CHAPEL HILL, N.C. (WNCN) – Typically a space for conferences, the UNC Friday Center in Chapel Hill has transformed into a large-scale vaccine clinic.
“We came and toured the space and knew it’d be the perfect space to hold the clinic,” said Elizabeth Ransey, director of clinical business operations for UNC faculty physicians.
People are helping from the Friday Center, UNC health system, university, school of medicine and more.
“It takes a village. There’s a lot of people working to make this happen,” said Dr. David Wohl, professor of medicine.
UNC Health opened the clinic last Monday. They started out by vaccinating 200 people a day. They’re now vaccinating close to 900 people a day at the site.
It’s all by appointment only.
They aim to get people registered, vaccinated, and out the door within an hour. Everyone leaves with their second dose scheduled.
“Very organized, pain-free, piece of cake,” said Walter Mark Manduke from Cary.
“This whole entire operation was set up perfectly,” said Roxanna Hunt from Raleigh. “It’s a relief.”
“Everyone was so positive and that’s what’s needed when you’re worried about what’s going to happen,” said Bunny Thompson.
Those who are getting vaccinated said they’re ready to help curb the spread of the virus and return to what they love.
“Dining out. We miss dining out,” said Manduke.
“We’ve been missing being able to spend time with our grandchildren and great-grandchildren,” said Hunt.
“Just looking forward to getting out a little more,” said Roger Thompson. “It feels good. Very painless.”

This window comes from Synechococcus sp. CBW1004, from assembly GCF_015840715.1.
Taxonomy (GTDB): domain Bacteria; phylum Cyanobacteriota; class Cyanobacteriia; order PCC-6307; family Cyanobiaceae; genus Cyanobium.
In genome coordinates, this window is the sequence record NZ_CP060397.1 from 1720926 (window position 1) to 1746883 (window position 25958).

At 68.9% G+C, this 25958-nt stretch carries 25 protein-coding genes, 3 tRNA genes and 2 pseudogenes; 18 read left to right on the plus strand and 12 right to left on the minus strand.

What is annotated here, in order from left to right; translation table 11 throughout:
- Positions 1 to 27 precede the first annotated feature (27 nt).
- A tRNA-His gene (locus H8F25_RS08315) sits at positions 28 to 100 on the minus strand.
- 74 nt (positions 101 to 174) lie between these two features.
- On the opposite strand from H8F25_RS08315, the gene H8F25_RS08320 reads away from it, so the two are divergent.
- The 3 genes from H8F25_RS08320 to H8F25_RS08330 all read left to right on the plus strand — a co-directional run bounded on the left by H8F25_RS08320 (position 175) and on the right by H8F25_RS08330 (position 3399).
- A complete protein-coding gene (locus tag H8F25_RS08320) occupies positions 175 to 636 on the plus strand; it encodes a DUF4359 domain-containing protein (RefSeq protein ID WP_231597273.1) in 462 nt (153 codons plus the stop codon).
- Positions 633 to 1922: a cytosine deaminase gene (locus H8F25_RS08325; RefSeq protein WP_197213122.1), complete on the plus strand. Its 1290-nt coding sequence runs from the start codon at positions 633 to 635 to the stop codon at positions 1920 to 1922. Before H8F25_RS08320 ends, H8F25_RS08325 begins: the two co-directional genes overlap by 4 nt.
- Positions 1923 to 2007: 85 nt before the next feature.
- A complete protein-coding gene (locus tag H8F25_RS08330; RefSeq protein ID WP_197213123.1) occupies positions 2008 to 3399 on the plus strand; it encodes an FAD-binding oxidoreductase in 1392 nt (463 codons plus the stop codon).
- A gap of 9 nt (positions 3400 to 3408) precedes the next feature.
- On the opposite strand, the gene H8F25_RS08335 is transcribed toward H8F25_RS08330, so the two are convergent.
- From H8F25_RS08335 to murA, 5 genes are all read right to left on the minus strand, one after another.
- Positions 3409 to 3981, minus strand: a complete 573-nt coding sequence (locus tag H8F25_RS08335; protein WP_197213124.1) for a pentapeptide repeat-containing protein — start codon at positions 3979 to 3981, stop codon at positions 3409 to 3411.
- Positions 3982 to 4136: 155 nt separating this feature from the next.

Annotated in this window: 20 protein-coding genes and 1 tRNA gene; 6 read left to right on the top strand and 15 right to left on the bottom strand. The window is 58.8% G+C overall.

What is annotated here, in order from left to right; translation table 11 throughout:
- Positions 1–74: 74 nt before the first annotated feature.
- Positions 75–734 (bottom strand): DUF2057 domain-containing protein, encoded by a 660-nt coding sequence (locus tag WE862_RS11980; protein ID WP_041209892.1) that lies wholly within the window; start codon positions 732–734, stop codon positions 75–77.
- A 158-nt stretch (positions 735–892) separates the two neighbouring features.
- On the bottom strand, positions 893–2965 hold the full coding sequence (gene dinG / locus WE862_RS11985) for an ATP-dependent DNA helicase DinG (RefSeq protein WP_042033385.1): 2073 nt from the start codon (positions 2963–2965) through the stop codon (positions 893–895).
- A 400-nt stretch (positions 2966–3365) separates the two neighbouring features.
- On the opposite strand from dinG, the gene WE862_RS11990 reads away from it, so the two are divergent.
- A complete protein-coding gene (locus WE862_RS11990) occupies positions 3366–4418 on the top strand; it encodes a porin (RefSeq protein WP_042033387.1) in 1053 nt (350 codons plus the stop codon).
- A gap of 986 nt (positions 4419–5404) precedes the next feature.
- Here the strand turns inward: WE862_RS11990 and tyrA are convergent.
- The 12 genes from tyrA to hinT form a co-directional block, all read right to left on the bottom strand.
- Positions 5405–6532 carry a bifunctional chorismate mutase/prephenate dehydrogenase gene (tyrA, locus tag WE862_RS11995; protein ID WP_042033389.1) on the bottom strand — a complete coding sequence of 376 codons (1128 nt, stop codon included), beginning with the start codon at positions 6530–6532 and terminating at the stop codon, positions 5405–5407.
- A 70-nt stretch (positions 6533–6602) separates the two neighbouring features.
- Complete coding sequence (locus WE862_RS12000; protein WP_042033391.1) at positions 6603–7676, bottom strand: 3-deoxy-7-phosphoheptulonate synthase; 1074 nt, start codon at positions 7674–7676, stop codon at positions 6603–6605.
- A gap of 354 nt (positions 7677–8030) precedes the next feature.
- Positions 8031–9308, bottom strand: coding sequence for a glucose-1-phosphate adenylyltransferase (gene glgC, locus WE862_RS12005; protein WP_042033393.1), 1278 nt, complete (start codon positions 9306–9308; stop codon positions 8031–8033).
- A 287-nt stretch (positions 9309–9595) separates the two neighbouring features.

The Thompsons said they’d also like to get back to socializing, traveling and volunteering.
“We knew how important it was for us to get this shot,” said Bunny Thompson. “I think we can breathe a little bit easier after the second shot even more.”
UNC Health’s doing vaccinations from 8 a.m. to 5 p.m., six days a week at the site.
“Every day it’s problem solving and figuring out where you need more resources,” said Ransey.
They’ve focused on cutting down lines and cycling people through in 45-50 minutes.
Appointments are guaranteed vaccines, which include the second dose.
“We’re eager to jab as many people as possible,” said Wohl.
They’re on schedule to vaccinate 1,800 people a day come February. That’s because they’ll be administering both first and second doses.
They want to expand their days and hours, but they aren’t guaranteed enough vaccine to do that.
“It’s challenging to plan operations because we never know what our next week is going to be,” said Ransey.
They have the space and staff.
“We’re really waiting on vaccine supply,” said Ransey.
They hope to get more supply so they can help save more people.
“Every person we vaccinate I’m feeling is another person who will not end up in our ICU,” said Wohl.